So I think senior and responsible Order members need to watch this. There's the classic story of
Sariputta who was once walking along somewhere and he allowed his robe to drag on the ground
which is against the Vinaya, and a seven year old samanera at once pointed it out and he turned
round and thanked him. This has been regarded as a sort of model for that sort of situation. You
mustn't turn around and say 'who are you to find fault with a chairman'?

Any other areas?

Tejananda: Another question on an area related to this from Susiddhi. The Order Office and senior
Order members.

Susiddhi: A couple of years ago the idea of the Order Office as a collection of experienced Order
members living and working with yourself was put forward. Would that fully fledged Order Office
be the ideal link and executive for the chapter convenors' meeting, the mitra convenors' meeting and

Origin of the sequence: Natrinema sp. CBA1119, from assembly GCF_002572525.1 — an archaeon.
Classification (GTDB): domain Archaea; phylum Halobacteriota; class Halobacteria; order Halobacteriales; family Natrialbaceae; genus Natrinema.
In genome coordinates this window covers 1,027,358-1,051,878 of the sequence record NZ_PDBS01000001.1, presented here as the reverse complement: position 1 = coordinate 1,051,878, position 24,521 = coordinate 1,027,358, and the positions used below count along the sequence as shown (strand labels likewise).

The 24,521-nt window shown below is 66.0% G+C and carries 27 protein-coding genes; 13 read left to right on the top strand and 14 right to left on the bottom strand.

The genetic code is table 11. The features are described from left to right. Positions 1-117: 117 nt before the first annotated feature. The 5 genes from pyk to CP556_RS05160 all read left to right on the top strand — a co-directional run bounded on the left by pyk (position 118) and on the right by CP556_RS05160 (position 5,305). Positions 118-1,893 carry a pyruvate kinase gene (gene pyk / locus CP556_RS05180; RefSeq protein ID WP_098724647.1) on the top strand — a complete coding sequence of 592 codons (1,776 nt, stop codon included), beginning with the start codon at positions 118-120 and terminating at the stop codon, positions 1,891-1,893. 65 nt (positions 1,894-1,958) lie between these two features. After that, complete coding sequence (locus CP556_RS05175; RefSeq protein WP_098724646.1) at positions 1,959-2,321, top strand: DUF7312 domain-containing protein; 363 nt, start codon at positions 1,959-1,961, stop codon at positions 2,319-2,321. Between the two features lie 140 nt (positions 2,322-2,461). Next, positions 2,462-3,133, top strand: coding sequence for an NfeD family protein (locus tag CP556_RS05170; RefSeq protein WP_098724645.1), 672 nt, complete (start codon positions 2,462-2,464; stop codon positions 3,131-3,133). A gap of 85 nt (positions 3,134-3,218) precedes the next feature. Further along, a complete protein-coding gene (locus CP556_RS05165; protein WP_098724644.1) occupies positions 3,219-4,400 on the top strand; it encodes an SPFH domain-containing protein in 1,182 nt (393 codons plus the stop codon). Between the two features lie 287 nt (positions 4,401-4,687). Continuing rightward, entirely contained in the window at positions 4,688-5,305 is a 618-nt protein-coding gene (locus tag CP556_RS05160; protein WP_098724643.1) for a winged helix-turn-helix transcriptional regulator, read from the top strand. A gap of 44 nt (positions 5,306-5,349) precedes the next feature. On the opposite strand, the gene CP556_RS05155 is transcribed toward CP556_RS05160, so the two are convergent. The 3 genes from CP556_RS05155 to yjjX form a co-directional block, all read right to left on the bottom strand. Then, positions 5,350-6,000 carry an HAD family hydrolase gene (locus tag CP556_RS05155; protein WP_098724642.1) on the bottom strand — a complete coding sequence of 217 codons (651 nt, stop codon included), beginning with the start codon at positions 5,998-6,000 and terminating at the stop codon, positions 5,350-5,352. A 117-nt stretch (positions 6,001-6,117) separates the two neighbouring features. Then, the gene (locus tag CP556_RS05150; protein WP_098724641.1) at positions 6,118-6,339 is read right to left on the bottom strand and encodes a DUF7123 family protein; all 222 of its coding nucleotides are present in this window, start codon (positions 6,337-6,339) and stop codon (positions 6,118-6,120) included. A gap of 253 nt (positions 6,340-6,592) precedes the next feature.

chairmen's meeting?

S: I can't say that I find that very easy to answer but I would say that I think I myself would find it a
much more valuable situation and useful situation and, in a way, helpful situation to be in, because
one of the things I've noticed in connection with the Order Office is that obviously I'm working with
people in the Order Office. They see quite a lot of me. Those who are actually doing my secretarial
work see me every day unfailingly, including Saturdays and Sundays. We've always got something

on hand, there's always something we're concerned with, dealing with, discussing. There's always
some little crisis or other to sort out. But what I've noticed is that in the case of people who over the
years have worked in the Order Office, and especially perhaps lately when they've tended to stay